Words on Wheels opens children”s minds

Published: 21/06/2011 05:00



The Phu Luu Te Primary School yard in Ha Noi’s My Duc District is crowded with pupils on Saturday mornings, all eagerly awaiting a mobile library carrying books, computers and educational games.

Pupils gather on the Phu
Luu Te Primary School yard to read books from the mobile library. (Photo: VNS)

The scene is a far cry from years gone by, when kids had to do with whatever was around them. Now, they have a new and exciting interactive playground to look forward to, with the arrival of the Words on Wheels mobile library.

Over the next three years, the library will be made available to 4,000 children aged between six and 15, from 10 of Ha Noi’s most remote villages, including Phu Nghia, Bach Thach, Thang Tri, Luong Chau and Nam Hong. These villages do not have public libraries and are home to a large number of poor households, with a monthly income of less than VND900,000 (US$42).

Words on Wheels will bring 1,500 English and Vietnamese books, educational games and toys as well as six computer terminals with internet access to these beneficiaries.

In each village, the library will be parked at either the local cultural house or a school, staffed by teams from the Ha Noi Public Library and the Singapore International Foundation (SIF). Activities such as story-telling, arts and crafts programmes and multimedia training will also be organised, to help enhance the children’s learning experience.

Words on Wheels is being funded by Keppel Land Viet Nam Limited, a subsidiary of one of Singapore’s multinational groups, with support from the International Centre and Quang Ba Royal Park. The $78,000-project is also being implemented in partnership with the Ha Noi Public Library.

“The project is expected to provide poor children with a window to the world through improving their reading habits, because there is a division between urban and rural areas in terms of accessing information,” SIF’s Executive Director Jean Tan said.

Like many cities, Ha Noi has to cope with the challenges of managing the gap between urban and rural development. In August 2008, the Government merged the metropolitan area of Ha Noi with selected surrounding districts and provinces.

This physical expansion created a critical need for additional resources so that the city’s facilities like its public library could better service the larger population.

According to the General Statistics Office, about 60 per cent of Ha Noi’s 6.5 million residents lived in rural areas. Their access to internet services and public libraries was limited, especially for those furthest away from the city.

“What’s unique about this mobile library is it brings internet access to rural communities,” said Tan.

She added that the majority of the 27 per cent of Vietnamese who use the internet lived almost exclusively in big cities.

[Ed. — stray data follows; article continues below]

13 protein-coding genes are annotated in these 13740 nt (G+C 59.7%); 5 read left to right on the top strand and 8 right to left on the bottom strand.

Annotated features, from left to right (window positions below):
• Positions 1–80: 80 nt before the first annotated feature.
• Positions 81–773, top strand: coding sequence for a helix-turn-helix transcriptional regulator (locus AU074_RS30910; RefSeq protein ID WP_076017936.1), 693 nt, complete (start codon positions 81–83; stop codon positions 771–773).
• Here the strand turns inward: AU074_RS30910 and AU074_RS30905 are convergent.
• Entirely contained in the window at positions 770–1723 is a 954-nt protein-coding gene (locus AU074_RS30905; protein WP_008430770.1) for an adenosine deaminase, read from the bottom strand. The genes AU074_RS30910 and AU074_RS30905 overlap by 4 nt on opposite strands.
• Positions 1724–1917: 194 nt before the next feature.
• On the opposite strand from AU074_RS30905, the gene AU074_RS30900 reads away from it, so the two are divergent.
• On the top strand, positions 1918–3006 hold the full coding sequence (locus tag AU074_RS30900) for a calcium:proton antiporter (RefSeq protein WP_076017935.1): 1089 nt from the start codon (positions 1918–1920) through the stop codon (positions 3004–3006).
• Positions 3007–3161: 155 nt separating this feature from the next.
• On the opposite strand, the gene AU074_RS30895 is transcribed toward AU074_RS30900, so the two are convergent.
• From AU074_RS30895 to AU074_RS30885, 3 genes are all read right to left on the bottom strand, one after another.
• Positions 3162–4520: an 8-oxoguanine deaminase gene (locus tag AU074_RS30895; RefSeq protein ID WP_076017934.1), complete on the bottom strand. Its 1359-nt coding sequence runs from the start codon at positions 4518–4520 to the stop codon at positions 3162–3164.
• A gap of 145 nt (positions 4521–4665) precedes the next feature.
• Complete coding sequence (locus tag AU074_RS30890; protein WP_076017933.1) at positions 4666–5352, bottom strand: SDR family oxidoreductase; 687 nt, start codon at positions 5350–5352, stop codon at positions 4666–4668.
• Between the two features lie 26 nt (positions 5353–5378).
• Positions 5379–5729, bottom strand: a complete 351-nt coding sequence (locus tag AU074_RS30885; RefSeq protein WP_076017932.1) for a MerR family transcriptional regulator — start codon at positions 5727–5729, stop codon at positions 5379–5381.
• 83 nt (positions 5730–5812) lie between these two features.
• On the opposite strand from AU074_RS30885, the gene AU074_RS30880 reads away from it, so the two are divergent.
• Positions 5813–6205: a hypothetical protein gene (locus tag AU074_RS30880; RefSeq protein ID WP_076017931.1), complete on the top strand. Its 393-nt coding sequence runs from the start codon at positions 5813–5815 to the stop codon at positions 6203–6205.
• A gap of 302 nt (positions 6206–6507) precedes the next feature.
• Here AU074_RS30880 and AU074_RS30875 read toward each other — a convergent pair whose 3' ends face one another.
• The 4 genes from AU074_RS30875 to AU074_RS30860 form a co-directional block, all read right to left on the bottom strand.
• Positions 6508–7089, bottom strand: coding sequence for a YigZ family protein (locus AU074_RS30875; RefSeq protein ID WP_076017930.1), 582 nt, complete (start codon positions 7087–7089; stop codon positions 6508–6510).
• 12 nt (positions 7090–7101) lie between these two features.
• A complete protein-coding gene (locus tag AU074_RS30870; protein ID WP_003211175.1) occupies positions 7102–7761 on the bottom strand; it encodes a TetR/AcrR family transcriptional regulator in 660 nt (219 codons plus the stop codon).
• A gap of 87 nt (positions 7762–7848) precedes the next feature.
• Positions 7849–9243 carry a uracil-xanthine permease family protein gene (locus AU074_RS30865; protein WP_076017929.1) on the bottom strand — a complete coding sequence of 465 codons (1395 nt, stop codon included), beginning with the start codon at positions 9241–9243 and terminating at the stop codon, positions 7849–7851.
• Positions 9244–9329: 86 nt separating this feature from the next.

“The internet is full of learning opportunities for children. Teachers may also find ideas for lesson plans and free games that enhance the learning of maths and science for kids.”

“I can do a lot of activities with the mobile library such as reading books, telling stories and using the computers. I love all the activities but reading books is what I love the most,” said Nguyen Thuy Linh, 11, from Phu Luu Te Primary School.

Trinh Minh Trang, also aged 11, said reading book provided her with a lot of useful knowledge.

“I hope the mobile library will visit every weekend to help us study and play together,” she said.

Roger Jenkins, a volunteer from SIF said it was the first time he had told stories to children in Viet Nam.

“The way they respond to questions and speak English surprises me because they are so confident. You can see how excited they are too. The mobile library will always be welcomed here,” he added.

Nguyen Minh Tan, a Keppel volunteer shared the ideas, saying that this was a community project that provided local children with the chance to access the internet, books and magazines.

“They were very excited when we arrived. Words on Wheels helps children have bigger dreams by building a culture of reading and self-learning.”

School Principal Le Thi Tham said the project had created new opportunities for their pupils.

“I can see many positive points in this project. Pupils can access the information and technology facilities and be exposed to the internet. At the same time, books need readers and as the children read the books, they can also learn new information,” Tham said.

She said that in several countries, mobile libraries had become a “key” education tool in locations with limited infrastructure and transport.

“Knowledge is the key for children to open the door of their lives. They seek knowledge from schools, teachers and pages. Books are like teachers who travel with you during both childhood and adulthood.”

Jean Tan said the project would be expanded to other localities in the country after a review of its effectiveness.

Phu Luu Te playground was still full of pupils during lunchtime, reluctant to leave their new found facility and anxious for its return.

VietNamNet/Viet Nam News

Provide by Vietnam Travel

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